u r want students to have the ability
(to serve) and not have to spend their
own money like I have,” he said.
UNC has nearly a week and a
half to prepare for NCAAs.
See Page 13
Volume 110, Issue 9
Student Ralliers React to Decision
By Cleve R. Wootson Jr.
Dozens of students gathered at the
UNC-system General Administration
Building on Wednesday to lobby the
UNC-system Board of Governors to
keep tuition as low as possible.
The board approved Wednesday an
8 percent systemwide increase for in
state students and a 12 percent sys
temwide increase for out-of-state stu
dents. The board also approved cam
pus-based tuition increases at schools
throughout the system, including a S3OO
increase at UNC-Chapel Hill.
The systemwide increases will large
ly fund enrollment growth within the
UNC system but could be repealed if
and when the N.C. General Assembly
provides full funding for enrollment
r ft •*- Si**-
UNC-system Association of Student Governments President Andrew
Payne speaks with the press about the systemwide fee increase.
“(Lack of funds) pushed some stu
dents out and led some campuses not
Payne said he believes the BOG
would be enhanced by increased par
ticipation from students across the
Today: Partly Cloudy; H 67, L 36
Friday: Partly Cloudy; H 71, L 46
Saturday: Cloudy; H 74, L 39
By Alex Kaplun
State & National Editor
Amid dozens of student protesters and concerns about the state’s
budget crisis, the UNC-system Board of Governors approved
Wednesday a $486 tuition increase for in-state undergraduate stu
dents at UNC-Chapel Hill and N.C. State University.
The plan passed by the BOG also increases out-of-state under
graduate tuition at UNC-CH and N.C. State by $1,778.
For more than three hours Wednesday, the BOG discussed the
merits of both a systemwide tuition increase and campus-initiated
tuition increase requests from individual boards of trustees.
When the dust setded, the board had approved tuition increases
of varying amounts at all 16 UNC-system schools and student fee
increases at all campuses, including a $62.10 increase at UNC-CH.
The board first approved a systemwide 8 percent tuition increase
for in-state students, a total of $lB6 at UNC-CH and N.C. State, and
a 12 percent out-of-state student tuition increase, a total of $1,478 at
the two schools. All tuition increases must be approved by the N.C.
The across-the-board increase was prompted by the UNC system’s
need for SBO million to fund enrollment growth and need-based finan-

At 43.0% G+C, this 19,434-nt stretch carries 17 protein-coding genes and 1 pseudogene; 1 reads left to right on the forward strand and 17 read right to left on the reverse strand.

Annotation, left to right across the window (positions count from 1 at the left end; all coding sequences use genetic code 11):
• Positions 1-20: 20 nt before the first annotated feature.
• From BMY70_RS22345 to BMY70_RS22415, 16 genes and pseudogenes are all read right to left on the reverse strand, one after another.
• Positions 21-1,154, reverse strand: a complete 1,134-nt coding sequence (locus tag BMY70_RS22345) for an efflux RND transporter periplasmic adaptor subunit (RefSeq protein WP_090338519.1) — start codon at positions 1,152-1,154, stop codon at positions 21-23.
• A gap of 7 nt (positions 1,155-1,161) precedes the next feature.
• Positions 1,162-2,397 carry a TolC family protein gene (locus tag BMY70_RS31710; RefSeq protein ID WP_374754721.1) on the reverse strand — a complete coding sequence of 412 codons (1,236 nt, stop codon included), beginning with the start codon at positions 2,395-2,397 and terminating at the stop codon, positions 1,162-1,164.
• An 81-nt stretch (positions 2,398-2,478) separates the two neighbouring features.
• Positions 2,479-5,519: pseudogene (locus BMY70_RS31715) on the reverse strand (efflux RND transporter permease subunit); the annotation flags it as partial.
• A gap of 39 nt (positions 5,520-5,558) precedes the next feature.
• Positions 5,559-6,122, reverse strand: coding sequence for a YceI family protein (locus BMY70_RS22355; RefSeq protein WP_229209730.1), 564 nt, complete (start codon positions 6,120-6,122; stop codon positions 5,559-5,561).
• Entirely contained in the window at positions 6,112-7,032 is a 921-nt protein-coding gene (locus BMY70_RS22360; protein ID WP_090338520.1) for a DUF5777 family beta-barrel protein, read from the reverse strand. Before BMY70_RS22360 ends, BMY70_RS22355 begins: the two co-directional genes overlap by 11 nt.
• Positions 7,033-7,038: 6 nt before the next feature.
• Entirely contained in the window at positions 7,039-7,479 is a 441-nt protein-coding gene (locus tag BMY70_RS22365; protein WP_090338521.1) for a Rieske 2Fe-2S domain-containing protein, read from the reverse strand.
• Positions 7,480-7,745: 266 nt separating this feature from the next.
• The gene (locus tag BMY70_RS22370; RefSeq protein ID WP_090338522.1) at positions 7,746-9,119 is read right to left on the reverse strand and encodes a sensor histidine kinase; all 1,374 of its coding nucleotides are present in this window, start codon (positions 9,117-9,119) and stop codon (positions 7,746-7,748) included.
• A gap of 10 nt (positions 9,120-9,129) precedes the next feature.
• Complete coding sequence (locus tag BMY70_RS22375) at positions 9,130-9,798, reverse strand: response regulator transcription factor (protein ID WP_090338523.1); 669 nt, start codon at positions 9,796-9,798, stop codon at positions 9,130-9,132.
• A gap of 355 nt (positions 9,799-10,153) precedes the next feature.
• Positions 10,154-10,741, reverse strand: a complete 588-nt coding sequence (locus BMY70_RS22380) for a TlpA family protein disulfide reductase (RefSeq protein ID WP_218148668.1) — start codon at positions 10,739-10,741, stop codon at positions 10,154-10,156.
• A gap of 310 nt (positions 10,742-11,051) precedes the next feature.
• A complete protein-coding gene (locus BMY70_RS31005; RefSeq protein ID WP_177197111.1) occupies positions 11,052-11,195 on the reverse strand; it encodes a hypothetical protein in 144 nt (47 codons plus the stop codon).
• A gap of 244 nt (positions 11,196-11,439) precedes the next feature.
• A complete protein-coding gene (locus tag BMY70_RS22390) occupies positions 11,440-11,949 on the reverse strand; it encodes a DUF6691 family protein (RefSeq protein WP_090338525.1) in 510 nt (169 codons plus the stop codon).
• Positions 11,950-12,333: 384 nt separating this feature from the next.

See BOG, Page 10
The students, some carrying signs
with statements like “Free as Practicable,
Keep North Carolina Educated,”
packed the board room and listened
quiedy as the BOG debated tuition.
Some students burst into applause
when board members brought up the
importance of keeping tuition low or
outlined opposition to tuition increases.
The students, mostly student leaders
from universities across the UNC sys
tem, had mixed reactions to the board’s
UNC Association of Student
Governments President Andrew Payne,
a nonvoting BOG member, said the
meeting was a success for students.
“I’m glad that the board recognized
that it’s the General Assembly’s respon
sibility to fund enrollment growth,” he
said. “We knocked SIOO off the price.
Anytime we can save cash, that’s a good
“I think it’s bad that the majority of
(ASG) presidents have been from
UNC-Chapel Hill and N.C. State
(University)," he said. “I dream of the
day -a student from Elizabeth City
Wmm March 7, 2002
A proposal to raise the campus-initi
ated tuition increase at UNC-CH to
S4OO, the amount originally requested
by the UNC-CH trustees, was defeated
in a 13-13 vote. According to BOG pro
cedure, a tied vote results in a defeat of
Payne said he is also impressed with
the number of students that showed up
for the meeting and the number of cam
“It’s not easy for students to come
from Western Carolina (University) or
from UNC-Wilmington,” he said. “I
think it sends the message that students
are involved and interested, and in the
end, everyone comes out on top.”
But most other students said they are
disappointed by the board’s actions.
See STUDENTS, Page 10
State University can serve on the
Board of Governors.”
But several BOG members
expressed concern about the $95,000
allotted for professional staff members
in ASG’s budget proposal.
Former N.C. Gov. James
Holshouser said he thinks that by
employing a professional staff, student
voice in the ASG might be lost.
He said it will take an extraordi
nary person to not push his agenda
on students after having worked with
several different ASG administra
BOG member John Davis also
expressed concerns about the poten
tial crossover between what the stu
dents need and what a director would
“I think we could be creating a
monster here, and I want to be care
ful," he said.
But Payne said the ASG is struc
tured so that a board of directors,
made up of the student body presi
dents from each of the 16 campuses,
will approve all hiring decisions. He
See ASG, Page 10